So here it is. Time to begin a new coding project. Do I worry about what framework I’m going to use? Do I consider defining a feature set? Do I even have a clue what I’m going to build? Or is all of that far less important than the choice of code name?

If you answered “far less important than the choice of code name” you’d be correct. After all, a code name follows you around throughout the entire coding process, which is pretty much when you’re living and breathing the project. More to the point, a code name allows you to have a handle by which you can refer to your project well before you worry about whether it is becoming a product or any issues of branding.

Given that my motivation for┬ádiving into code is less about what I’m going to build and more about a year and a half of APA-format compliance makes me want to stay away from academic writing for a while, the code name becomes even more important, because there may not be any other name.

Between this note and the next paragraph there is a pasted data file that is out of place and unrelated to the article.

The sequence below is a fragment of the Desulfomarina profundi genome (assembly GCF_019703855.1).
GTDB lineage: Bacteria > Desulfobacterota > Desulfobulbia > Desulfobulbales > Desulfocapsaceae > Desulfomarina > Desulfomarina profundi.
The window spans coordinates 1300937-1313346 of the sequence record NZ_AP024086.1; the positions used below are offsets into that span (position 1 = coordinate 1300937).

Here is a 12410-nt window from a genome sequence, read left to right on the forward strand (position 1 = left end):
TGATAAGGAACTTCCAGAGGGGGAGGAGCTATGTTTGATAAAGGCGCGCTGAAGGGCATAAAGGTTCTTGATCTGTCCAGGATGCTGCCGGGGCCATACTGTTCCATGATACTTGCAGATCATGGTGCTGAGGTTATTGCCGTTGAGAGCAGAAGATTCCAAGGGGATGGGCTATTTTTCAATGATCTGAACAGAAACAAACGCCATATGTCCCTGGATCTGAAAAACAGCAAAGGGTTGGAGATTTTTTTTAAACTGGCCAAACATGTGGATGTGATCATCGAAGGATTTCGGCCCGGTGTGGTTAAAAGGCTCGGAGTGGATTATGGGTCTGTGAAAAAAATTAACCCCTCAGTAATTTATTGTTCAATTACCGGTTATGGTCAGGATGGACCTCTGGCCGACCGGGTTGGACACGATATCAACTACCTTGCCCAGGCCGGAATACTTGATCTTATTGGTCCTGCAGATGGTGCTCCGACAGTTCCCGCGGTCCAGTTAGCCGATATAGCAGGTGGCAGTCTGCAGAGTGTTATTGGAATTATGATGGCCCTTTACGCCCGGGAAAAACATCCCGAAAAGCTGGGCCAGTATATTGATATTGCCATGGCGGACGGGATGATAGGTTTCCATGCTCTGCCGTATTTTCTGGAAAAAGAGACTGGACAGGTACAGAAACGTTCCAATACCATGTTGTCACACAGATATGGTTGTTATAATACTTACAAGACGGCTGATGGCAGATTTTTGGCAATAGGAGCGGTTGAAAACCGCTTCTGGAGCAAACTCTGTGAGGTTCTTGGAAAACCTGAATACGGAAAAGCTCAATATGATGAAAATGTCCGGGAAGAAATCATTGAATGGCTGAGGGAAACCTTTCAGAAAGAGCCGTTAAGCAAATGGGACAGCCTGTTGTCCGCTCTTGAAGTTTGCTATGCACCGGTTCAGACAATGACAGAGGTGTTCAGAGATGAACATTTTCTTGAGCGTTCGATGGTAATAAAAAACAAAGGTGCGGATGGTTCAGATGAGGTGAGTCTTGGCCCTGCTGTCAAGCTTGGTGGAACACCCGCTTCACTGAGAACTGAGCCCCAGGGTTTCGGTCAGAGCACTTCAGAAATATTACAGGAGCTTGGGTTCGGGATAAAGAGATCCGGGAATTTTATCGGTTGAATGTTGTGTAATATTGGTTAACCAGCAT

Many developers choose code names from a taxonomy like, say, wines or planets. Others try to choose code names based on some characteristic of the project. In this case, my project (I think) is going to have something to do with strings, so I’m turning to┬ástring instruments for inspiration. Right now, the choice is between “zither” (for obvious ZATZonian reasons) and “hurdy gurdy” (because it makes me chuckle).

Stay tuned. Before there is code, there must be a code name.